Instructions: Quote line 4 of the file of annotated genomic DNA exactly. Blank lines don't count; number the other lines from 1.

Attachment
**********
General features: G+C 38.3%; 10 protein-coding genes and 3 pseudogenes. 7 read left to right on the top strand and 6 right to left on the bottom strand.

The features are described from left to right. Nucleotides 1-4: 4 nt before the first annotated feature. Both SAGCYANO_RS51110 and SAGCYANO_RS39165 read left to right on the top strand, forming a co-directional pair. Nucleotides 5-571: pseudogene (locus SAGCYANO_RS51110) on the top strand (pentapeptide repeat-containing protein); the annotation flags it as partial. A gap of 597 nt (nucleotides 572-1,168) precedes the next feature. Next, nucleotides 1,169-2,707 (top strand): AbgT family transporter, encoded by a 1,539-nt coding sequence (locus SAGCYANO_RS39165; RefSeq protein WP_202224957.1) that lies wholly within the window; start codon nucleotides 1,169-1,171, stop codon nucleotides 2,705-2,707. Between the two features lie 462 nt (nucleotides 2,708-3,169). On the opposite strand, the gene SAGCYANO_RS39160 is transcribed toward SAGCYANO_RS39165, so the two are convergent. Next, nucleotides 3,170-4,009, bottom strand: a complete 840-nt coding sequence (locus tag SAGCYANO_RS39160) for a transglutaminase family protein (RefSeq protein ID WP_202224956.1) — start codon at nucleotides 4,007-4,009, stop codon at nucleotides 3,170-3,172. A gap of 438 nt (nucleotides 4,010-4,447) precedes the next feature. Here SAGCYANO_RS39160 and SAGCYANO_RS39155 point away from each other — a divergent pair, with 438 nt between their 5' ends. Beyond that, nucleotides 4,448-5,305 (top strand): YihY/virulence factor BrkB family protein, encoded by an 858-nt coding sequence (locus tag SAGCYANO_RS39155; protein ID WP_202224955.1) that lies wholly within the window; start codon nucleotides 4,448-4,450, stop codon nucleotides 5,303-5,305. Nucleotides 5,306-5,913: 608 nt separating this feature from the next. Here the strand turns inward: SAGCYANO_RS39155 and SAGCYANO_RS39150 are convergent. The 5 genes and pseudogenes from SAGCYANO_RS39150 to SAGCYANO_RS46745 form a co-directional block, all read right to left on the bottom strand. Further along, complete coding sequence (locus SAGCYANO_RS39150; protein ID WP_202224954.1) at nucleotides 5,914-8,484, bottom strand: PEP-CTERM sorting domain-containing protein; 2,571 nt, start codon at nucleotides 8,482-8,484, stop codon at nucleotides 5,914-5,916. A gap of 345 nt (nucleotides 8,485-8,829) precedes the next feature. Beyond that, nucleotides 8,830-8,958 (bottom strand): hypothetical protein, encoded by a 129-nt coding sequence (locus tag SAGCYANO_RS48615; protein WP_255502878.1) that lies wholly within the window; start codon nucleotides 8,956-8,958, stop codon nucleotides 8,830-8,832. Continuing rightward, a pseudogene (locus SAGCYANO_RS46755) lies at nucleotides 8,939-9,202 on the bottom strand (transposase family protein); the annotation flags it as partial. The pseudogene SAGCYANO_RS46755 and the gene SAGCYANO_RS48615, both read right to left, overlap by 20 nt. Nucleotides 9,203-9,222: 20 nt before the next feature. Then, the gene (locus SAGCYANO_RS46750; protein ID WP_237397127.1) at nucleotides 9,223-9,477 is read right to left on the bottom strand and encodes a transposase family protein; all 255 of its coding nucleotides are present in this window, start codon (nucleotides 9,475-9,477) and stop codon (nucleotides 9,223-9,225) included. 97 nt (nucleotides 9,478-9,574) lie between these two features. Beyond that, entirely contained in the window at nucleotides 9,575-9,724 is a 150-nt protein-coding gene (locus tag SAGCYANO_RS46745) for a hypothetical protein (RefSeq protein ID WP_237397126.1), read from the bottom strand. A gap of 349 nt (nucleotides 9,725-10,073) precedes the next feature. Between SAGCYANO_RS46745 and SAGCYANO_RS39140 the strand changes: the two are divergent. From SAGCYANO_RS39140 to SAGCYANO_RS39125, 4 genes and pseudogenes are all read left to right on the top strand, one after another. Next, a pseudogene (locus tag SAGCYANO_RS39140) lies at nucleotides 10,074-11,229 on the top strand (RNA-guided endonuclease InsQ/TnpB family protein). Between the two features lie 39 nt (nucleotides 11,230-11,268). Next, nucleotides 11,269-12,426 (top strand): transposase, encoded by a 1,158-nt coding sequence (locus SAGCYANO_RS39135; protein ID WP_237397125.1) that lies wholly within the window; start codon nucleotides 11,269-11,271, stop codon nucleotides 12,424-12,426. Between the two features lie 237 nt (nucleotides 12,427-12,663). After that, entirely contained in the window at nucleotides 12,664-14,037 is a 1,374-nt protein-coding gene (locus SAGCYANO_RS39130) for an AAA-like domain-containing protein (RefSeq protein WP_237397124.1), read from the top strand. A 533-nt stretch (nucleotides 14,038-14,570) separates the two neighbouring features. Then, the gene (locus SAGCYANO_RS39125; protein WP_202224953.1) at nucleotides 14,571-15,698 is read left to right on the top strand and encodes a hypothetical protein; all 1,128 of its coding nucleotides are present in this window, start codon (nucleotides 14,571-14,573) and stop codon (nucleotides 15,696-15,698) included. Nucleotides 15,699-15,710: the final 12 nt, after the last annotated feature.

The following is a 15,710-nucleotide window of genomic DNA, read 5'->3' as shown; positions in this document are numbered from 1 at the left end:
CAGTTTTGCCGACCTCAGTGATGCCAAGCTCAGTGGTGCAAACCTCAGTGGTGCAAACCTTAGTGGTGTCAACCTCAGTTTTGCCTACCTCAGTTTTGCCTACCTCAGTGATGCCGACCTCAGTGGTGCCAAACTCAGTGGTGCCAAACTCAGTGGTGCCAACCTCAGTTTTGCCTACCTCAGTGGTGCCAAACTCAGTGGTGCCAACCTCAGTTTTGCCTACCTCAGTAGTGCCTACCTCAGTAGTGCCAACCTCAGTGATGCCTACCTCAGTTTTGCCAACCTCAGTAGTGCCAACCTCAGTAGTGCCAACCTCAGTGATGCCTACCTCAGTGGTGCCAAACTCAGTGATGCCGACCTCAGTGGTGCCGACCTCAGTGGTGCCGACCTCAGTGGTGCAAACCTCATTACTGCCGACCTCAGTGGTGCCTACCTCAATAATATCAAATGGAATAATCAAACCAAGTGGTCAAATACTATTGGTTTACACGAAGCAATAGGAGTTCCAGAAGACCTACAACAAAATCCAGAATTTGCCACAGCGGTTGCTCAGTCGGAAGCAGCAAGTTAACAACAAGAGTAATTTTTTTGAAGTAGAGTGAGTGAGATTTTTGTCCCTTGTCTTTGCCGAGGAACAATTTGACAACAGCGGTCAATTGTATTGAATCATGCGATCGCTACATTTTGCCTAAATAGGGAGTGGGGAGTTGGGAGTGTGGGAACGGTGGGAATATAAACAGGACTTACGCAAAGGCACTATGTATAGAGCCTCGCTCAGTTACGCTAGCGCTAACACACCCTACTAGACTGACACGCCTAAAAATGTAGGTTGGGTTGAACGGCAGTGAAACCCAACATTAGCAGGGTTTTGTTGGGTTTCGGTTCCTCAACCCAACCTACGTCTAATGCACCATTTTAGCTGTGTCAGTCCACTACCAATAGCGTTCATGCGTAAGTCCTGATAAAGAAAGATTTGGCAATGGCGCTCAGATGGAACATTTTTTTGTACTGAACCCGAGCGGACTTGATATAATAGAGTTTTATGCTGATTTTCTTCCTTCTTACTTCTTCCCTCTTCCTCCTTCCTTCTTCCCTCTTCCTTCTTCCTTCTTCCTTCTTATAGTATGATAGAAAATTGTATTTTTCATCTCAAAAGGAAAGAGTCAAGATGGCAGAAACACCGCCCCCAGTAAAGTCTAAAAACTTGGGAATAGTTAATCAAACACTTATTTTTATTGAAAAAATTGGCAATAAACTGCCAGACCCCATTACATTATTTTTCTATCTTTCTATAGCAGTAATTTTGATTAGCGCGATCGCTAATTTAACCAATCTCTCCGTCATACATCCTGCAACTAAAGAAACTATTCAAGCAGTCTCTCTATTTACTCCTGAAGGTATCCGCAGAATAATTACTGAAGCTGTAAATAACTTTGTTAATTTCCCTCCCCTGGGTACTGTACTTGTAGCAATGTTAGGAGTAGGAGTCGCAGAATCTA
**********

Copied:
CAGTTTTGCCGACCTCAGTGATGCCAAGCTCAGTGGTGCAAACCTCAGTGGTGCAAACCTTAGTGGTGTCAACCTCAGTTTTGCCTACCTCAGTTTTGCCTACCTCAGTGATGCCGACCTCAGTGGTGCCAAACTCAGTGGTGCCAAACTCAGTGGTGCCAACCTCAGTTTTGCCTACCTCAGTGGTGCCAAACTCAGTGGTGCCAACCTCAGTTTTGCCTACCTCAGTAGTGCCTACCTCAGTAGTGCCAACCTCAGTGATGCCTACCTCAGTTTTGCCAACCTCAGTAGTGCCAACCTCAGTAGTGCCAACCTCAGTGATGCCTACCTCAGTGGTGCCAAACTCAGTGATGCCGACCTCAGTGGTGCCGACCTCAGTGGTGCCGACCTCAGTGGTGCAAACCTCATTACTGCCGACCTCAGTGGTGCCTACCTCAATAATATCAAATGGAATAATCAAACCAAGTGGTCAAATACTATTGGTTTACACGAAGCAATAGGAGTTCCAGAAGACCTACAACAAAATCCAGAATTTGCCACAGCGGTTGCTCAGTCGGAAGCAGCAAGTTAACAACAAGAGTAATTTTTTTGAAGTAGAGTGAGTGAGATTTTTGTCCCTTGTCTTTGCCGAGGAACAATTTGACAACAGCGGTCAATTGTATTGAATCATGCGATCGCTACATTTTGCCTAAATAGGGAGTGGGGAGTTGGGAGTGTGGGAACGGTGGGAATATAAACAGGACTTACGCAAAGGCACTATGTATAGAGCCTCGCTCAGTTACGCTAGCGCTAACACACCCTACTAGACTGACACGCCTAAAAATGTAGGTTGGGTTGAACGGCAGTGAAACCCAACATTAGCAGGGTTTTGTTGGGTTTCGGTTCCTCAACCCAACCTACGTCTAATGCACCATTTTAGCTGTGTCAGTCCACTACCAATAGCGTTCATGCGTAAGTCCTGATAAAGAAAGATTTGGCAATGGCGCTCAGATGGAACATTTTTTTGTACTGAACCCGAGCGGACTTGATATAATAGAGTTTTATGCTGATTTTCTTCCTTCTTACTTCTTCCCTCTTCCTCCTTCCTTCTTCCCTCTTCCTTCTTCCTTCTTCCTTCTTATAGTATGATAGAAAATTGTATTTTTCATCTCAAAAGGAAAGAGTCAAGATGGCAGAAACACCGCCCCCAGTAAAGTCTAAAAACTTGGGAATAGTTAATCAAACACTTATTTTTATTGAAAAAATTGGCAATAAACTGCCAGACCCCATTACATTATTTTTCTATCTTTCTATAGCAGTAATTTTGATTAGCGCGATCGCTAATTTAACCAATCTCTCCGTCATACATCCTGCAACTAAAGAAACTATTCAAGCAGTCTCTCTATTTACTCCTGAAGGTATCCGCAGAATAATTACTGAAGCTGTAAATAACTTTGTTAATTTCCCTCCCCTGGGTACTGTACTTGTAGCAATGTTAGGAGTAGGAGTCGCAGAATCTA